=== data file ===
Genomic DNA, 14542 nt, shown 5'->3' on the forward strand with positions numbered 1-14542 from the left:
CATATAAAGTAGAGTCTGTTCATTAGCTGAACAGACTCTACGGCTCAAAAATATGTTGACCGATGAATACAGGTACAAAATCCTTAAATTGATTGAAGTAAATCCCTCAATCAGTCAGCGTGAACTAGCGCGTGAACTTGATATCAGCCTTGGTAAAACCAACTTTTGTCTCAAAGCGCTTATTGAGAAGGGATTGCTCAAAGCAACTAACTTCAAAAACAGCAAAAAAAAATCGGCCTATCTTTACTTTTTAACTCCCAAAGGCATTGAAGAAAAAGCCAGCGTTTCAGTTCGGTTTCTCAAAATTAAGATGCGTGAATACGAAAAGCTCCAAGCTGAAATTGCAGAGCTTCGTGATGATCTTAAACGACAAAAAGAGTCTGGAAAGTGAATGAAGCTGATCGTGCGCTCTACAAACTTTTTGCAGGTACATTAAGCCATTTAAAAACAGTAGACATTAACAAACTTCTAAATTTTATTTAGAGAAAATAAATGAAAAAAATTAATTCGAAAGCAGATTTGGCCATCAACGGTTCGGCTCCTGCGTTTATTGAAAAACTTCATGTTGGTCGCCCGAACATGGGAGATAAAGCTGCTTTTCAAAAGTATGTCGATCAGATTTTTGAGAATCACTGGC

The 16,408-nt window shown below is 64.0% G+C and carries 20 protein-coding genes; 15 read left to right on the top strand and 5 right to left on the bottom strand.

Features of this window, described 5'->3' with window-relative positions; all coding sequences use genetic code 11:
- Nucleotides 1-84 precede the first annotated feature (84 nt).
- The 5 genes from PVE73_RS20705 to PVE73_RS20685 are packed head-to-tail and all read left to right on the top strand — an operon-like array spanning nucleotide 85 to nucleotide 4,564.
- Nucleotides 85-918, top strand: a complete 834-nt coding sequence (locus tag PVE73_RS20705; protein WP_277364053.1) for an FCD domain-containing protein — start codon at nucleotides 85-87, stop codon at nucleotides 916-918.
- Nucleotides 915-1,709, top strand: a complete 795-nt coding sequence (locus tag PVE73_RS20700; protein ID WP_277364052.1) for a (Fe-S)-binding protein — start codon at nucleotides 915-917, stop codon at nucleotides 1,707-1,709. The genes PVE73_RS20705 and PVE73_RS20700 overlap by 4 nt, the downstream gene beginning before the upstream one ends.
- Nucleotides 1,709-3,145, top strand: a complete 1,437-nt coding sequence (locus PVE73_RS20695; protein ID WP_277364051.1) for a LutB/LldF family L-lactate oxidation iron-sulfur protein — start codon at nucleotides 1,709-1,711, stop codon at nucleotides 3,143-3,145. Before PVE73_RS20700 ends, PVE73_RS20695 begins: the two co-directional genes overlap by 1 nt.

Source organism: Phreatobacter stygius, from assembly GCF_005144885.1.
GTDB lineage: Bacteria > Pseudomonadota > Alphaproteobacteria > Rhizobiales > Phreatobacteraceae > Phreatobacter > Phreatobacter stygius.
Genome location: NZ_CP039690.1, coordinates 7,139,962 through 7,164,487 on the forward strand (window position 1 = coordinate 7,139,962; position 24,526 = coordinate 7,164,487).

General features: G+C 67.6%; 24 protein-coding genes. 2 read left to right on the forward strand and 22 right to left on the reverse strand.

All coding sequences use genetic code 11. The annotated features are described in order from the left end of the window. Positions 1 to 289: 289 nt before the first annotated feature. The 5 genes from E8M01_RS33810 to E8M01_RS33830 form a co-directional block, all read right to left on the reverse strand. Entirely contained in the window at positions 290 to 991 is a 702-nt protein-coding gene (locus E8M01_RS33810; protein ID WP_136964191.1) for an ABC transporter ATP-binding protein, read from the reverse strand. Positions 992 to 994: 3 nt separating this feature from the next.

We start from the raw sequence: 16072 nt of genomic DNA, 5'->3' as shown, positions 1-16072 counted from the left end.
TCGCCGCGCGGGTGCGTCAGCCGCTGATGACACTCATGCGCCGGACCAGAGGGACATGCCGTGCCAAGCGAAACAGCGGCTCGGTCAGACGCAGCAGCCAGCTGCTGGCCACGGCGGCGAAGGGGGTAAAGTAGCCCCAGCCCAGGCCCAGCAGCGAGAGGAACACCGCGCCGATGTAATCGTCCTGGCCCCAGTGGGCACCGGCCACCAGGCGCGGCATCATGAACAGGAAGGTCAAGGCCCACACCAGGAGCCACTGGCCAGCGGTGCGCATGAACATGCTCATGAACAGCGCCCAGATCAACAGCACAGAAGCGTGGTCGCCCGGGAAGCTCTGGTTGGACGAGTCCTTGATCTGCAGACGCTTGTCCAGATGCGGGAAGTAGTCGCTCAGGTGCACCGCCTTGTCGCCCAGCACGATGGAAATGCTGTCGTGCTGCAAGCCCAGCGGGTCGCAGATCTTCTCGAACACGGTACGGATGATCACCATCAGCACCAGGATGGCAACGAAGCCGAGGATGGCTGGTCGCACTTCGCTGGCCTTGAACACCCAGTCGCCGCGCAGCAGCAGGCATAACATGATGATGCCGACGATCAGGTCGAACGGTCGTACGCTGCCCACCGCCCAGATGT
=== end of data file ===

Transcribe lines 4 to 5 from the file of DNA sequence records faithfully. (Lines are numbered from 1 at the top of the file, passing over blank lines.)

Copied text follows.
Features of this window, described 5'->3' with window-relative positions; all coding sequences use genetic code 11:
- Nucleotides 1-84 precede the first annotated feature (84 nt).